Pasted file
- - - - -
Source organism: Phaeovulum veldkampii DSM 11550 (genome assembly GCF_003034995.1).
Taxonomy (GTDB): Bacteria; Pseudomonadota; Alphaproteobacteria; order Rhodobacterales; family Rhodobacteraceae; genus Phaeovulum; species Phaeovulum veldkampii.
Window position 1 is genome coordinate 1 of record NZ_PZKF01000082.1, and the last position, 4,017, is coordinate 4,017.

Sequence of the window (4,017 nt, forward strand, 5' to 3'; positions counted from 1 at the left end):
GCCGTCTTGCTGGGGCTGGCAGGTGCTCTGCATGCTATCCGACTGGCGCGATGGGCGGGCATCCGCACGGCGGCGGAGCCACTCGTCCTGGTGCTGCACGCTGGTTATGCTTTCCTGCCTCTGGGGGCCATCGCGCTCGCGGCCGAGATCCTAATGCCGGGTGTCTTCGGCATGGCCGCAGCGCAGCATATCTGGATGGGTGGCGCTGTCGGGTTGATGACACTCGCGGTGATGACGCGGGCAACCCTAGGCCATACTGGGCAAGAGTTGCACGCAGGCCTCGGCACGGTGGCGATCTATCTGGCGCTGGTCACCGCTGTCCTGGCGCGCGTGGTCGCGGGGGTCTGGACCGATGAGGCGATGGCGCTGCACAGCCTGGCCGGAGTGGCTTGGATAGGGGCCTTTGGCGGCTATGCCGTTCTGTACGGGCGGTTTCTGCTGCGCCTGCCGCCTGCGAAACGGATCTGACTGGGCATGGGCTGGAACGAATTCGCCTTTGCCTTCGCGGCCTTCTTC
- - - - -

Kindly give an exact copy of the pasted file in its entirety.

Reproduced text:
Source organism: Phaeovulum veldkampii DSM 11550 (genome assembly GCF_003034995.1).
Taxonomy (GTDB): Bacteria; Pseudomonadota; Alphaproteobacteria; order Rhodobacterales; family Rhodobacteraceae; genus Phaeovulum; species Phaeovulum veldkampii.
Window position 1 is genome coordinate 1 of record NZ_PZKF01000082.1, and the last position, 4,017, is coordinate 4,017.

Sequence of the window (4,017 nt, forward strand, 5' to 3'; positions counted from 1 at the left end):
GCCGTCTTGCTGGGGCTGGCAGGTGCTCTGCATGCTATCCGACTGGCGCGATGGGCGGGCATCCGCACGGCGGCGGAGCCACTCGTCCTGGTGCTGCACGCTGGTTATGCTTTCCTGCCTCTGGGGGCCATCGCGCTCGCGGCCGAGATCCTAATGCCGGGTGTCTTCGGCATGGCCGCAGCGCAGCATATCTGGATGGGTGGCGCTGTCGGGTTGATGACACTCGCGGTGATGACGCGGGCAACCCTAGGCCATACTGGGCAAGAGTTGCACGCAGGCCTCGGCACGGTGGCGATCTATCTGGCGCTGGTCACCGCTGTCCTGGCGCGCGTGGTCGCGGGGGTCTGGACCGATGAGGCGATGGCGCTGCACAGCCTGGCCGGAGTGGCTTGGATAGGGGCCTTTGGCGGCTATGCCGTTCTGTACGGGCGGTTTCTGCTGCGCCTGCCGCCTGCGAAACGGATCTGACTGGGCATGGGCTGGAACGAATTCGCCTTTGCCTTCGCGGCCTTCTTC